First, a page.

Clients Not Respecting Your Time? Sorry. That’s Your Fault

couple arguing over overtime

A dramatic reenactment of my marriage, by a woman way cuter than me, and a man not nearly as cute as my husband.

My husband and I are incredibly different people. I’m an antisocial introvert; he’s a social butterfly. I love fresh eggplant and tomatoes; he loves Slim Jims and energy drinks. I love cheesy dance music; he loves slacker rock. One thing we do have in common? We’re both ambitious workaholics.

What this means is that we often put our work before our relationship, and that’s a dangerous thing. I’m always working through the weekend, loath to do dinner with his family or go on day-long outings. I have a neverending to-do list, and leaving work behind for an exercise class or friendly happy hour makes me anxious. I also hate low-key, “relaxing” vacations. If I’m not doing something action-packed or hands-on, I’d rather be spending my time being productive.

Michael, meanwhile, is one of those insufferably rude smartphone addicts. He checks his e-mail and answers texts and phone calls when we’re out to dinner together… when we’re watching TV together… when we have company over. He lets both his employer and his clients walk all over him, responding to messages immediately, and working in his off hours (without additional pay). One time, while on a weekend trip in celebration of our three-year anniversary, he popped open his laptop and started doing some work for his full-time employer. Despite the fact that he had taken a vacation day. Despite the fact that he was supposed to be celebrating with me. I was livid.

Because — while I do find it difficult to step away — I force myself to do it way more than he does, for the sake of our relationship, and for the sake of my sanity. I don’t want to be perpetually connected. I don’t want to be held captive by my clients’ every whim (though I do all that I can to take care of them during my working hours). I want a healthy work/life balance, and I want my family to come first.

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Coffee Break: Working 9 to 5

I’ve been freelancing full time for about two years now and, since leaving book publishing, my lifestyle has changed quite a bit:

I’ve felt healthier, probably because I no longer construct entire meals out of vending machine snacks, and because I take the time to work out several times a week. (Not only that, but I’m avoiding the petri dish that is the corporate office.)  [Read more…]

Going Unplugged: Impossible?


Earlier this week, one of the members of UPOD challenged all of us to give up our three greatest online addictions for an entire week. While the prospect intrigued me, I came to the conclusion that it would be impossible for me to do.

My three online addictions? Gmail (and the accompanying gchat), Google Reader, and Twitter. The thing is, I often use gchat to communicate with my team of MM bloggers; the scouring of other products blogs through my Google Reader is a necessity for my work; and, aside from using my Twitter account to promote my own work, I’ve also been tasked with managing MM’s Twitter account.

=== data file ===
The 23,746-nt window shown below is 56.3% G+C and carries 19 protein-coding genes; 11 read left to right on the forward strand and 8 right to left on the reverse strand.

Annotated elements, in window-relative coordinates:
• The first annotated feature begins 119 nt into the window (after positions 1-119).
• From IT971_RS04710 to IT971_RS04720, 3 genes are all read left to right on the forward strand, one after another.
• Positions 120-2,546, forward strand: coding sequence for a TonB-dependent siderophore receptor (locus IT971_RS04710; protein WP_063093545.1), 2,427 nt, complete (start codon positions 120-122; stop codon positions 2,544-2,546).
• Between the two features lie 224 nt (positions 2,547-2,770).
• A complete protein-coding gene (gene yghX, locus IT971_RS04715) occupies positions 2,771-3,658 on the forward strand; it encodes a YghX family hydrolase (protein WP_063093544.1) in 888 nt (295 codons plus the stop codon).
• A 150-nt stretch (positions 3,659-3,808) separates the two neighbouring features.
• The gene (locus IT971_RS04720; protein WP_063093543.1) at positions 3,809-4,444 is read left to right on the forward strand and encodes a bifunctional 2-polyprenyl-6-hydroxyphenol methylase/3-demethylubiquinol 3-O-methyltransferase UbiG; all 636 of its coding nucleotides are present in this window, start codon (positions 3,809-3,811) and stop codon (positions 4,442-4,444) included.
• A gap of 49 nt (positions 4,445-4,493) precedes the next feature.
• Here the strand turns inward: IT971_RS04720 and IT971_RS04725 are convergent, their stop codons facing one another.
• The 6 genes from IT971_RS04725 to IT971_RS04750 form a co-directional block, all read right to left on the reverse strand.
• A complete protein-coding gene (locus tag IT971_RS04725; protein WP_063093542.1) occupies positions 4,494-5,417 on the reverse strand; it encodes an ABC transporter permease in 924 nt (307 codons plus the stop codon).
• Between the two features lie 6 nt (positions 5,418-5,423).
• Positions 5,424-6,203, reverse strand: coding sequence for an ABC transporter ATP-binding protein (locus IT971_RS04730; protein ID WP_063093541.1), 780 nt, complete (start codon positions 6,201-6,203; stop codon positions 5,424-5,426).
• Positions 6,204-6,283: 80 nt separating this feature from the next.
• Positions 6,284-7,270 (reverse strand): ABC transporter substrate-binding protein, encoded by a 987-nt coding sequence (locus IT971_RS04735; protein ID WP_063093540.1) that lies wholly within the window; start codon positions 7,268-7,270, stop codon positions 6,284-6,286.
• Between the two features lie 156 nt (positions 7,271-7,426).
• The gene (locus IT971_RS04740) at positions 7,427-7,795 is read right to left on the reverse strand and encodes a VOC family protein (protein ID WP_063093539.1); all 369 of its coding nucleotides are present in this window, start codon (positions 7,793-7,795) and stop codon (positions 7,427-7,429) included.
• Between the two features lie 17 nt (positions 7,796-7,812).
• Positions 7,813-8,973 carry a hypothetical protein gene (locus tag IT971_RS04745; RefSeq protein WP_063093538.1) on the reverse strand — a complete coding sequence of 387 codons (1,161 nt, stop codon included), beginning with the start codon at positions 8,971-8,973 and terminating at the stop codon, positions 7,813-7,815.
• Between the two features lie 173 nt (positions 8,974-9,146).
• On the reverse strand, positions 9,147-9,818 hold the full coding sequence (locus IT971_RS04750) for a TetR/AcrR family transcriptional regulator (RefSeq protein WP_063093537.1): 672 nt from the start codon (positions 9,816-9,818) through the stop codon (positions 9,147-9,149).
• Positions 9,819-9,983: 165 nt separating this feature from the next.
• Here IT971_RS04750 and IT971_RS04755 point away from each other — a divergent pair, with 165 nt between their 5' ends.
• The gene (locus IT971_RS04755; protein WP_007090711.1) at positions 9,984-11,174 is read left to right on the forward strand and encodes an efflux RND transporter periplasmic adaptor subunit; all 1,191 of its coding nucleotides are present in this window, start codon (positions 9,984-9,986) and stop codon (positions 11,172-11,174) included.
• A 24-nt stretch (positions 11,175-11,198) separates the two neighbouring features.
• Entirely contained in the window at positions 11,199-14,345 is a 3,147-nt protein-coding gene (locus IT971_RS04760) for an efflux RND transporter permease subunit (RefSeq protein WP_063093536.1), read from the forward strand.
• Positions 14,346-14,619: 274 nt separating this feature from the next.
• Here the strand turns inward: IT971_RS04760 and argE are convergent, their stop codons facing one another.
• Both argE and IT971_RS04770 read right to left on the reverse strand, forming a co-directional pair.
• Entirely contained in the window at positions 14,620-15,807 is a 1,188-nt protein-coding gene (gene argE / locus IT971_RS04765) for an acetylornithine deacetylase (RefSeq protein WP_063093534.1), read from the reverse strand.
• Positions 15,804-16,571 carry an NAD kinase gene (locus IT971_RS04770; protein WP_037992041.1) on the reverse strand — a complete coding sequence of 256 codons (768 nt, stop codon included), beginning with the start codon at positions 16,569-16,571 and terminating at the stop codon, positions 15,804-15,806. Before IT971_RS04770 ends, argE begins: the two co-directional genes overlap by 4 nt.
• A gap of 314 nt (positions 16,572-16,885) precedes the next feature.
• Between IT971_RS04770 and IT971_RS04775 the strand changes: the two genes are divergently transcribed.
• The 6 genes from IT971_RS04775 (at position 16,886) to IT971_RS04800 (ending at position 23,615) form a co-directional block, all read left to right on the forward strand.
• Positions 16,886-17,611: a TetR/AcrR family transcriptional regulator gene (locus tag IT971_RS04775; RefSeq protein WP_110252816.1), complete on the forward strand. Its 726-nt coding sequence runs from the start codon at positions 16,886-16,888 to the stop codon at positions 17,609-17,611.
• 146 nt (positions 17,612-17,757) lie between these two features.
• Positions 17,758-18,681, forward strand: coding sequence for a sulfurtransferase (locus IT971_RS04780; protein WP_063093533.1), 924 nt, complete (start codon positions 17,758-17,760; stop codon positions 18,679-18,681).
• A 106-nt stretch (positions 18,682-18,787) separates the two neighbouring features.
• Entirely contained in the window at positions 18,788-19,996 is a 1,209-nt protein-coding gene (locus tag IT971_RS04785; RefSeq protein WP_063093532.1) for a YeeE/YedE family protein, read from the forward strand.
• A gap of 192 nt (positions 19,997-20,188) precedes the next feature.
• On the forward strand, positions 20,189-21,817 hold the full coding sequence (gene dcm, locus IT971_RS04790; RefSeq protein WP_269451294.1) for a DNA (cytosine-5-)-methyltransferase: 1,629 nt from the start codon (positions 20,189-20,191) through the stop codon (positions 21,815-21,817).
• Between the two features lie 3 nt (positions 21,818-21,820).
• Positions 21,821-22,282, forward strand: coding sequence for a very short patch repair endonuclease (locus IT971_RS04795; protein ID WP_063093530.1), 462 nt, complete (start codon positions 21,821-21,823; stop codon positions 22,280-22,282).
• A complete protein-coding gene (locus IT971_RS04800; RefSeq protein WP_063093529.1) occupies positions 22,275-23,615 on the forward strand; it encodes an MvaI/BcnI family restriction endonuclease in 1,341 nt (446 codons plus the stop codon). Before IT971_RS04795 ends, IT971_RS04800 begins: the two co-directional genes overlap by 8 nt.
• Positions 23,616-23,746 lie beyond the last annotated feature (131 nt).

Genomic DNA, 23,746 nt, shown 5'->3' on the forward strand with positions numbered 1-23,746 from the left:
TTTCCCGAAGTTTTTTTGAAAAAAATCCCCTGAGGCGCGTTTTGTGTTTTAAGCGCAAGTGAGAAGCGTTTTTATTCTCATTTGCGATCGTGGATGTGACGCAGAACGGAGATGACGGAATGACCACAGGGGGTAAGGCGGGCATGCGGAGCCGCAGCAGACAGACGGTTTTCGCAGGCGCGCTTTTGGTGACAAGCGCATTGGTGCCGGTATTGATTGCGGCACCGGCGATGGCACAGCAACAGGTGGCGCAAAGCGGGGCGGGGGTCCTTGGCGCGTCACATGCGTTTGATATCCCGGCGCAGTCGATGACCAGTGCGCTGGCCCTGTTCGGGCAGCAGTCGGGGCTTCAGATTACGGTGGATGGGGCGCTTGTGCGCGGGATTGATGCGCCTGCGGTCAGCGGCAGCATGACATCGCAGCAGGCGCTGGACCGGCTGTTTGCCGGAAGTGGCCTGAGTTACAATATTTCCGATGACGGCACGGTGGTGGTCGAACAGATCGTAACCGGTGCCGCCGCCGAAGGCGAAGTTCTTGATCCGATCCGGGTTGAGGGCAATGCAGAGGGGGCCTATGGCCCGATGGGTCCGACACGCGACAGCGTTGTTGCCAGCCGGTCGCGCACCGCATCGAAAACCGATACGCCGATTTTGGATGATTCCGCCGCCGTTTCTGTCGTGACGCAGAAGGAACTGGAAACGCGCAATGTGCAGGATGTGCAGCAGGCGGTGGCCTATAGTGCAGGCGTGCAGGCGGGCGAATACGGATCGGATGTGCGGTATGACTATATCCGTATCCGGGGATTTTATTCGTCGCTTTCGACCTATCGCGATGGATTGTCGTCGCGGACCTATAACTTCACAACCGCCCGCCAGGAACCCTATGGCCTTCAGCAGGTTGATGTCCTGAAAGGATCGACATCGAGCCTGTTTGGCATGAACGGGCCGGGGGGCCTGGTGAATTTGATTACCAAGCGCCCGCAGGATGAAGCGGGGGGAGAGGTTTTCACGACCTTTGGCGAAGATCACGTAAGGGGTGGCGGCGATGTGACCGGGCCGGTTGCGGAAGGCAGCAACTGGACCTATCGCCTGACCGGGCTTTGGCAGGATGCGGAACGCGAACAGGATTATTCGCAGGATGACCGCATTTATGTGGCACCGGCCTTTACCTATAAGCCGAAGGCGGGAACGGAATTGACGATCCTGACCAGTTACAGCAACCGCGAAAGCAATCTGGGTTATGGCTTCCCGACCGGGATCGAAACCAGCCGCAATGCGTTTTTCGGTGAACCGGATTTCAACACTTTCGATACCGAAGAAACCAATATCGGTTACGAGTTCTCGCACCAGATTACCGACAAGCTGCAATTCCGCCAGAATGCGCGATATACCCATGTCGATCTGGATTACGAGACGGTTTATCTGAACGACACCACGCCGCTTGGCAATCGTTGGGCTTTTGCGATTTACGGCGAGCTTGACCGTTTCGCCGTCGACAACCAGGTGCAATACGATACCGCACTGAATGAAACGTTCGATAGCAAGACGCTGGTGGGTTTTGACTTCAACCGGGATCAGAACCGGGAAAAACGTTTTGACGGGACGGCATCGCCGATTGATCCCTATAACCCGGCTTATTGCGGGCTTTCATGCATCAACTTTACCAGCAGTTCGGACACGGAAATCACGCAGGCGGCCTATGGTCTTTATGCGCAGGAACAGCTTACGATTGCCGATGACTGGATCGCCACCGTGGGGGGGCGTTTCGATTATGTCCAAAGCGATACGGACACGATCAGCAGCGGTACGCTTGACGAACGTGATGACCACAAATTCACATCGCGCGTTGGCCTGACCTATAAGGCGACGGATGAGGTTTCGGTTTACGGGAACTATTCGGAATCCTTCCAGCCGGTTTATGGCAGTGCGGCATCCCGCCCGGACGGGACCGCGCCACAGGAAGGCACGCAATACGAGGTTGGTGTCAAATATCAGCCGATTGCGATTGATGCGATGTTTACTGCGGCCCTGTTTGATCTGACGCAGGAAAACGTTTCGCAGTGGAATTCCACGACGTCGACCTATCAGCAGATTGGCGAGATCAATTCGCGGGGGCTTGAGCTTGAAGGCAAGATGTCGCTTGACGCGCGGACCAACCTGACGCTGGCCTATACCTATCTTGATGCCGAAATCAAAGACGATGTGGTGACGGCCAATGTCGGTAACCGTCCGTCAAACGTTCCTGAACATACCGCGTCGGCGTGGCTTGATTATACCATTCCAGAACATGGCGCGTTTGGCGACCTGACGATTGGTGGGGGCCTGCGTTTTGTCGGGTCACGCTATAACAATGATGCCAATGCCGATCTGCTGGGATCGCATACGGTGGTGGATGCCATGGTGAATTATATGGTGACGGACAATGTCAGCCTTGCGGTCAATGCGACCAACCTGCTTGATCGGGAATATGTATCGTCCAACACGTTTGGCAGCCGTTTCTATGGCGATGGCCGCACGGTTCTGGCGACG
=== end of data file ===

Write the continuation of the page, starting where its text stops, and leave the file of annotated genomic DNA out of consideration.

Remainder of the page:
While I may occasionally have dreams of unplugging (very occasionally), my career is inextricably intertwined with the Internets.

And besides, wouldn’t it be more productive to just figure out how to manage my online time more effectively?

After the jump, several tips for doing just that:

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Since You’ll Be Home All Day…

Just the other day, I read a post over at All Freelance Writing on the misconceptions people can have about the freelance life.

Among these was the lack of respect people in our lives can often have for our work hours.

It hit a chord with me as, just the other week, my husband had chewed me out for not taking out the garbage that day. “You were home all day!” he said.

It was true. I had been home all day but, in all that time, I had barely even left my computer, as I had multiple projects on my plate, and not a moment to spare. His presumptuousness made me angry, and I stewed over all the other times him or my mother had asked me to pick up stamps,  or run to the supermarket, or do the laundry…all with the assumption that I now had the time to spare, because my commute merely consisted of the walk from the bedroom to the computer room, and I had no one to answer to but myself.

Little did they know that I was a tougher taskmaster than any of my previous bosses had been, and it was because I had to be if I wanted to stay afloat. Unfortunately, it’s tough to change the misconceptions of non-freelancers, but we can at least attempt to do so by setting limits:

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